Each Dawn I Die (1939)

Genres - Crime, Drama  |   Sub-Genres - Gangster Film, Prison Film  |   Release Date - Jul 22, 1939 (USA - Unknown)  |   Run Time - 92 min.  |   Countries - United States   |   MPAA Rating - NR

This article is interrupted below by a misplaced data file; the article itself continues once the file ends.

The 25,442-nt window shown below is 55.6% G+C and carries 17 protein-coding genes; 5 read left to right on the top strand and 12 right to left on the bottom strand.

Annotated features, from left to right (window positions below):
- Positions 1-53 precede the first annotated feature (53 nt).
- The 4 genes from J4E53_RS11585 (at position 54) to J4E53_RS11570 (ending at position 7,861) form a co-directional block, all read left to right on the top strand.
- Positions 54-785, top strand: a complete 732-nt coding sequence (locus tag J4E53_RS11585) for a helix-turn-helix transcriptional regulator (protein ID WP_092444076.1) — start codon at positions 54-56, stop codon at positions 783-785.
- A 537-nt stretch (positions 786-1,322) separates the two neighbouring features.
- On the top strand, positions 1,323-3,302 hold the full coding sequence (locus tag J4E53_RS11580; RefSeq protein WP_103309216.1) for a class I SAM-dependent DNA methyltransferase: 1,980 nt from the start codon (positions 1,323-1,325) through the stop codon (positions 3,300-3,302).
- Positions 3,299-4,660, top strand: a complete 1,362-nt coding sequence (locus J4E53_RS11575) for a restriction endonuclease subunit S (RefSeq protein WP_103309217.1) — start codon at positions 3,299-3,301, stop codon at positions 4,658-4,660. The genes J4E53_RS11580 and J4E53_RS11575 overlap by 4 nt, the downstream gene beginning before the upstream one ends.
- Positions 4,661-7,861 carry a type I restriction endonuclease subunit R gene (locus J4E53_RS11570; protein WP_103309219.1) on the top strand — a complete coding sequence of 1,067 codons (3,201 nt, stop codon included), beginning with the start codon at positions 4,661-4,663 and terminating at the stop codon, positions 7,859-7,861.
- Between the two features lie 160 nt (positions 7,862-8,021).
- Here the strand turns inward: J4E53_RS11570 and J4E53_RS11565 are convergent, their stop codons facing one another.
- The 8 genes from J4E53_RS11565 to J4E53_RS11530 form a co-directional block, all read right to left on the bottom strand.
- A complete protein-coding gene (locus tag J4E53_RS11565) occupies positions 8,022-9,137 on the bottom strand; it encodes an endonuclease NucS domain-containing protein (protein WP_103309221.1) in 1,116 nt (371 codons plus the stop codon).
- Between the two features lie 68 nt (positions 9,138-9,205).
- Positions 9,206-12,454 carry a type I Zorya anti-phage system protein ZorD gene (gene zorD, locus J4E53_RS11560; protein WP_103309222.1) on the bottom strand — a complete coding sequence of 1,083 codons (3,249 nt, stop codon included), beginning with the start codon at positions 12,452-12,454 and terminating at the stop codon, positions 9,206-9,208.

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Each Dawn I Die comes on like gangbusters almost from the beginning and rarely lets up. It's a slam-bang, action-packed, shoot 'em up "popcorn" flick that's a pure delight (unless, of course, one has an aversion to slam-bang, action-packed, shoot 'em up "popcorn" flicks.) Granted, there's not a lot in Dawn that's especially original; it's a familiar "innocent man thrown in jail" yarn. But the lack of originality I nits plot, setting and characters turns into an asset in the hands of director William Keighley, his writers and his cast. Dawn has plenty of punchy dialogue, terse snatches of badinage that perfectly delineate character without wasting a word. The set-ups pay off in a big way, thanks to Keighley's smooth but edgy direction. The helmer is in great form, packing as much impact into each scene as he can, but knowing when to turn the dramatic volume down for the appropriate respites. All his work would be for naught, though, without James Cagney and George Raft to light up the screen. Raft was born to play this kind of tough hood, the cynical heel that ends up having a soft side that may stop short of nobility, but not by that wide a margin. And Cagney is simply electrifying, smashing his way through the tough scenes and underplaying beautifully when the script gives him half a chance. Together, these stars make a good film into a really memorable one.